Family tree building

Main Page – GRAMPS

GRAMPS is a Free Software Project for Genealogy, offering a professional genealogy program, and a wiki open to all. It is a community project, created, developed and governed by genealogists.

I’ve been trying to collect some family names in preparation for the baby. The wife and I wouldn’t mind using a family name for the baby if we can find one we like, so we’re trying to find one we like. A cousin of my grandmother gave her a copy of the Wolman family tree (My maternal grandmother’s maiden name is Wolman). And I spent most of yesterday evening entering it into GRAMPS, the above-linked genealogy program. It’s really just a graphical front end for some sort of custom database, it seems, but it’s a pretty cool product for creating a family tree. There are websites that let you do it, but they seem to want money. But since this program was developed for Linux (and is included in the Ubuntu packages, for those using Ubuntu), it’s free. I think the final count when I finished last night was 388 people in the tree. Some of them are unnamed, and there were a few guesses where the writing got cut off when it was photocopied. But it’s a pretty extensive picture of that part of the family. My next goal is to get something similar on my dad’s side, and then work on the wife’s family. And I’d like to get the important dates in – almost no one in the tree has a birth or a death date, and many of non-Wolmans don’t have last names. This is especially common for women who married in and stopped using their maiden names, and I imagine many genealogists have this problem. But it’s kind of fun to find out all this stuff. Even if we don’t find a name for the kid, I’d be happy with just having a big family tree to pass along.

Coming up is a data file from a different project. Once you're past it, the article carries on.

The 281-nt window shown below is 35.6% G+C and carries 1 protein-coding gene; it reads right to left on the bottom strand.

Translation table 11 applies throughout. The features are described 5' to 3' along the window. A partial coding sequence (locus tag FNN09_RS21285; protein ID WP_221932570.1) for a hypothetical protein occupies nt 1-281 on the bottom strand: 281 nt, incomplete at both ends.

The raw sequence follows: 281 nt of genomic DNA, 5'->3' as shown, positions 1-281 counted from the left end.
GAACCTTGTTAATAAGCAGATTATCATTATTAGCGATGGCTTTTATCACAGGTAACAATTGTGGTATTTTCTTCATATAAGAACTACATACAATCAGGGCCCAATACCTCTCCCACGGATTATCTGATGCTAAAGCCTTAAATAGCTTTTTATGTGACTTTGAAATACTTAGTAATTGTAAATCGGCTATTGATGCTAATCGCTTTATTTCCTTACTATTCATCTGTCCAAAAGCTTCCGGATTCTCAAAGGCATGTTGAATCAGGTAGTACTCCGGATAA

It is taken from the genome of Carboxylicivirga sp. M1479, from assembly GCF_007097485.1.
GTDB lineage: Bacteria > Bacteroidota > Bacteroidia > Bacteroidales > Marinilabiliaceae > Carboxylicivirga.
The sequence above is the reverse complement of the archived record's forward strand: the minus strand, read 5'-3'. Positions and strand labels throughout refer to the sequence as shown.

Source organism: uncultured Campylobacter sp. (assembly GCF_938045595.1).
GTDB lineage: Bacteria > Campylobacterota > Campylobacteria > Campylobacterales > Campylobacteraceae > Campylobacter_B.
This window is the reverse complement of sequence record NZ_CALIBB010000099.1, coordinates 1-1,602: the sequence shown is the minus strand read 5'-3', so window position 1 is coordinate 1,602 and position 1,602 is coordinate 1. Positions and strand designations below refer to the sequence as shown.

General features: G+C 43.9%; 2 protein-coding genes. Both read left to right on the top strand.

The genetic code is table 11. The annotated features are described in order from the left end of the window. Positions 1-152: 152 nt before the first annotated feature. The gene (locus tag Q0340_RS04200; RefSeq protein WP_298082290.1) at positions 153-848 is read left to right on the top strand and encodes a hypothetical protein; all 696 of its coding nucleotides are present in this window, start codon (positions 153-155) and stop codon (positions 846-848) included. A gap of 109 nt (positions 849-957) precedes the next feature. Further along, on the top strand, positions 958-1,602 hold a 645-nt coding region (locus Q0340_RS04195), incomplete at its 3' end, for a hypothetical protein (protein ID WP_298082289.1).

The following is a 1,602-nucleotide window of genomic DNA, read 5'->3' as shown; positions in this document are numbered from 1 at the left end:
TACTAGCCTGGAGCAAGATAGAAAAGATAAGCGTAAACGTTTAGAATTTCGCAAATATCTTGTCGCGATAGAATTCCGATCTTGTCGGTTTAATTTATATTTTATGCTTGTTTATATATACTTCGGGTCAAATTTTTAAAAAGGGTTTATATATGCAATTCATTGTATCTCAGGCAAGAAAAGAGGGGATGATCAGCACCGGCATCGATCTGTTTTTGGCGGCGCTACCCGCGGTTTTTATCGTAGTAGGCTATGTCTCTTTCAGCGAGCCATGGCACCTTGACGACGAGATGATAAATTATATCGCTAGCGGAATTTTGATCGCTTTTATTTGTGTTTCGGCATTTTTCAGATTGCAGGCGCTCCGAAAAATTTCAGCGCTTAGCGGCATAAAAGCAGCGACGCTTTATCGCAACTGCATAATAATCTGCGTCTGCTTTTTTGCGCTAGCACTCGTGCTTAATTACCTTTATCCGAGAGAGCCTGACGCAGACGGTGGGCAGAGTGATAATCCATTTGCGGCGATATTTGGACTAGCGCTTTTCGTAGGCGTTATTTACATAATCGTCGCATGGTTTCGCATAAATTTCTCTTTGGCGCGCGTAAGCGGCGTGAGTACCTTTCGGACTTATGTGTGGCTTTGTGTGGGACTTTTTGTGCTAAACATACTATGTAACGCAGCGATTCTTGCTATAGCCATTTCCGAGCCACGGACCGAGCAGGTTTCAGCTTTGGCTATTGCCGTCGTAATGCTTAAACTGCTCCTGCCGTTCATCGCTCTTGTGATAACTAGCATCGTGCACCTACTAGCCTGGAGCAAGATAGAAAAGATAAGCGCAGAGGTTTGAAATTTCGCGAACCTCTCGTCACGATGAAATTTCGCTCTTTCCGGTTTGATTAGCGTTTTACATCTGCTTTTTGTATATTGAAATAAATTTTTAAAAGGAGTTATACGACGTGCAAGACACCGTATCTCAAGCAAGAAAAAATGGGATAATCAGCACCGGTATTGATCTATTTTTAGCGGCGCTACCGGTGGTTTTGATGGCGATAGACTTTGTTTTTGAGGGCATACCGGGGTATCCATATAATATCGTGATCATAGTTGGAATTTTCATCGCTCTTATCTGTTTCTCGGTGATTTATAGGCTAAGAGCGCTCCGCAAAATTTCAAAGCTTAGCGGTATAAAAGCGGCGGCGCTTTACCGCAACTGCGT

Top Three Reasons my Wife is Awesome

There is no question that my wife is awesome. You may think I’m biased, but I assure you that my bias pales in comparison to her awesomeness. Reason #1 that my wife is awesome: She refuses to rest on her laurels. The reasons she is great right now are not necessarily the same as the reasons she was great last year, or will be great next year. For example, earlier in our relationship, she had the opportunity to meet a bunch of my friends from way back all at once. They can be a little intimidating – it’s a big group of people who have known each other a long time, and they’re full of inside jokes and whatnot. Anyway, instead of being intimidated, she jumped right in and made friends. But that’s not on the list now. Reason #2 that my wife is awesome: She’s taking me to Paris for my 30th birthday. She just told me today (Through a little treasure hunt). I can’t wait. She’s wanted to take me for a while. She lived in France for a year or so and speaks fluent French. I’ve never been to France, and can say, “I don’t speak French” in French. But I’m very excited. We’re renting a little efficiency for six nights in late April. It’s right in the middle of everything, and we’re going to see the Rodin museum and the Champs Elysees and we’ll eat baguettes and cheese. Reason #3 that my wife is awesome: She’s pregnant. Yup, about fifteen weeks in. This is our first, and I’m more excited than I’m even going to get close to expressing. I got to see an ultrasound two weeks ago, and just watching my little son or daughter hopping around in there was surreal. Anyway, more to come, but I think I’m going to get off the computer and go hang out with my awesome wife.

cookies

I swear I wouldn’t eat any junk food if my wife didn’t buy it becuase it was “buy one, get one” or “on sale”.&nbsp_place_holder; Damnit woman, don’t buy that stuff! I feel oddly compelled to eat it once it crosses the threshold of our house.